I find it difficult to believe Norman is going to be considered an every-down player on the open market and as such he is much more likely to find a market closer to Jimmy Smith. He’s still a solid player and one who can teach young players a lot, but he shouldn’t be counted on as a team’s CB2 for a full season. Still, this figure seems a touch higher than I want to spend this offseason.
CB Levi Wallace
One year, $2.133 million
That’s last year’s RFA tender amount and it won’t be the same this year with the cap lowering, we just don’t know what it’s going to be. I think the Bills like Wallace but know he’s limited, which is why they keep trying to replace him. I don’t want to guarantee him $3 or $4 million and I don’t think the Bills will want to either.
QB Matt Barkley
Two years, $4 million
It’s the same contract he signed two years ago down to the guaranteed money. A $600,000 signing bonus is the only guaranteed money and they can cut him if Jake Fromm or David Webb come in and blow it up during the offseason.
RB Taiwan Jones
One year, $1.7 million
This is the contract the special teams ace signed a year ago. With the COVID-19-related salary cap suppression, he’s probably more in line for a veteran minimum deal.
RB T.J. Yeldon
Two years, $3.2 million
We didn’t work up a new contract projection for Yeldon. This is the deal he signed two years ago. I can’t believe he’ll make more than the league minimum at this stage in his career.
S Dean Marlowe
One year, $1.55 million
We didn’t do a full article on Marlowe because the safety position is so well settled. They signed Marlowe to this deal last year including a $250,000 signing bonus and a per-game active bonus of $15,625 per game.
KR Andre Roberts
One year, $1.5 million
That splits the difference between league minimum and his last contract ($1.075 million to $2.3 million per season). They don’t get the veteran minimum benefit, so I lowered it a couple hundred grand. I fully guaranteed the money to help with that fact that it’s lower than his last deal, but I’m not sure the Bills will even be that generous.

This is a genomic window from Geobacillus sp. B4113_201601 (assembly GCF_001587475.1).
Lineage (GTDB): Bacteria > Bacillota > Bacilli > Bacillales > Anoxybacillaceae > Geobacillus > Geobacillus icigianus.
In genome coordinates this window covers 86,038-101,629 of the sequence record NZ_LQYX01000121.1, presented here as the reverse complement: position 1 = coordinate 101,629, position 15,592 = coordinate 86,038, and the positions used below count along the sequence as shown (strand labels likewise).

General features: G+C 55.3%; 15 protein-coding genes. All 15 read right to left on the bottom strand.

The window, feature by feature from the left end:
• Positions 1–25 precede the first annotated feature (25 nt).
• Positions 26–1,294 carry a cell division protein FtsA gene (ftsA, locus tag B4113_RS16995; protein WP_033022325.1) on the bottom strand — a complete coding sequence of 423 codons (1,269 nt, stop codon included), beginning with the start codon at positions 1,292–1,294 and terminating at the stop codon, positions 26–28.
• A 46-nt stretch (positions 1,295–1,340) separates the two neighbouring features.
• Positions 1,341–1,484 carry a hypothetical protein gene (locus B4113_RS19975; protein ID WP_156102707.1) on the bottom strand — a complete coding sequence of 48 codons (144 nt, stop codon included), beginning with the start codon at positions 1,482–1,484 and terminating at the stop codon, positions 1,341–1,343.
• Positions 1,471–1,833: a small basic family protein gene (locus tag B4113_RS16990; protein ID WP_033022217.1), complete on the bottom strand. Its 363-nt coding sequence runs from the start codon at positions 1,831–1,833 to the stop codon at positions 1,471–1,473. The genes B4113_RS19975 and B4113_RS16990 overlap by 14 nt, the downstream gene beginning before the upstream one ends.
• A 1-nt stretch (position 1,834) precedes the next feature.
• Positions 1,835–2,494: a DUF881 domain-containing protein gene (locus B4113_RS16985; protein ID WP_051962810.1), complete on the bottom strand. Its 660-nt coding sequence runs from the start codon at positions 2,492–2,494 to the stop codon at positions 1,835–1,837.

OT Ty Nsekhe
One year, $1.21 million
$850,000 cap hit
The Bills could do worse than Nsekhe and with a gaping hole at the position, I’m interested in bringing him back on a one-year veteran minimum deal including the small signing bonus. With the veteran minimum salary benefit, he counts exactly like a second-year NFL player on a minimum salary deal.
OG Brian Winters
One year, $1.21 million
$850,000 cap hit
It’s a contract for the NFL’s veteran salary benefit. A $137,500 signing bonus is added to the minimum for a player with as many years of service as Winters has. Then the NFL allows them to lower his cap hit from $1.2125 million to that of a second-year player. That’s the $850k cap hit.
WR Isaiah McKenzie
One year, $1.13 million
$850,000 cap hit
It’s a veteran minimum deal for McKenzie. This is a bad year to be a low-to-mid-tier free agent. That’s the group that’s going to get pinched by the COVID-19 cap reductions. The top players will still get their money.
OG Ike Boettger
One year, $920,000
The league minimum for players with three years of service is $920k in 2021. That’s the bare minimum Boettger can make. I think that deal with an opportunity to start is the most I’m willing to do for Boettger right now. Buffalo needs to overhaul their offensive line and Boettger wasn’t an outlier playing better than the rest of the group a year ago.
Editor’s note: We did not include players released by the team. Only free agents whose contracts expired.